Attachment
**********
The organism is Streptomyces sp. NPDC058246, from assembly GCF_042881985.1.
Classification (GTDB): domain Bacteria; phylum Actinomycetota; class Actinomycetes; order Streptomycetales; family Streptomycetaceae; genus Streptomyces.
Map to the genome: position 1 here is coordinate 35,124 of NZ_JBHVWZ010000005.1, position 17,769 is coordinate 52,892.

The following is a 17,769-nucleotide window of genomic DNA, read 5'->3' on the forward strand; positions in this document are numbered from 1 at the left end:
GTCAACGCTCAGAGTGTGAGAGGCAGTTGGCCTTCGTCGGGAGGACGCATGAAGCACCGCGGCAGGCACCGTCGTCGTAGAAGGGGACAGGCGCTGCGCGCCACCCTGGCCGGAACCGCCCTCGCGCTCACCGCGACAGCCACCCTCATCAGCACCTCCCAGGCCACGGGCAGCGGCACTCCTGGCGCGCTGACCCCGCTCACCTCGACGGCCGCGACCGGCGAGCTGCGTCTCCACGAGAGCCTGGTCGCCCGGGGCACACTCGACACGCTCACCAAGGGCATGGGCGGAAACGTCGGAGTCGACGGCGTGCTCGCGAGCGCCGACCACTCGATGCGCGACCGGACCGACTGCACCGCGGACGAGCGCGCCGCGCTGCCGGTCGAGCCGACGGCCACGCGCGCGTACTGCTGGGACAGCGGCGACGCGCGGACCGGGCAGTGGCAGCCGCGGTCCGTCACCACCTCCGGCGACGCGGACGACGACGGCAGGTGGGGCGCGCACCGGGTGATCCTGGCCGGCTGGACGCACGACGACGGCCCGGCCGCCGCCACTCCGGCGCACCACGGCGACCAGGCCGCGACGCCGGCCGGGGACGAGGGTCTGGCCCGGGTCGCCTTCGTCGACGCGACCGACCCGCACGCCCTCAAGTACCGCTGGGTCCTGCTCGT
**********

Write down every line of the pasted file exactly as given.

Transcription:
The organism is Streptomyces sp. NPDC058246, from assembly GCF_042881985.1.
Classification (GTDB): domain Bacteria; phylum Actinomycetota; class Actinomycetes; order Streptomycetales; family Streptomycetaceae; genus Streptomyces.
Map to the genome: position 1 here is coordinate 35,124 of NZ_JBHVWZ010000005.1, position 17,769 is coordinate 52,892.

The following is a 17,769-nucleotide window of genomic DNA, read 5'->3' on the forward strand; positions in this document are numbered from 1 at the left end:
GTCAACGCTCAGAGTGTGAGAGGCAGTTGGCCTTCGTCGGGAGGACGCATGAAGCACCGCGGCAGGCACCGTCGTCGTAGAAGGGGACAGGCGCTGCGCGCCACCCTGGCCGGAACCGCCCTCGCGCTCACCGCGACAGCCACCCTCATCAGCACCTCCCAGGCCACGGGCAGCGGCACTCCTGGCGCGCTGACCCCGCTCACCTCGACGGCCGCGACCGGCGAGCTGCGTCTCCACGAGAGCCTGGTCGCCCGGGGCACACTCGACACGCTCACCAAGGGCATGGGCGGAAACGTCGGAGTCGACGGCGTGCTCGCGAGCGCCGACCACTCGATGCGCGACCGGACCGACTGCACCGCGGACGAGCGCGCCGCGCTGCCGGTCGAGCCGACGGCCACGCGCGCGTACTGCTGGGACAGCGGCGACGCGCGGACCGGGCAGTGGCAGCCGCGGTCCGTCACCACCTCCGGCGACGCGGACGACGACGGCAGGTGGGGCGCGCACCGGGTGATCCTGGCCGGCTGGACGCACGACGACGGCCCGGCCGCCGCCACTCCGGCGCACCACGGCGACCAGGCCGCGACGCCGGCCGGGGACGAGGGTCTGGCCCGGGTCGCCTTCGTCGACGCGACCGACCCGCACGCCCTCAAGTACCGCTGGGTCCTGCTCGT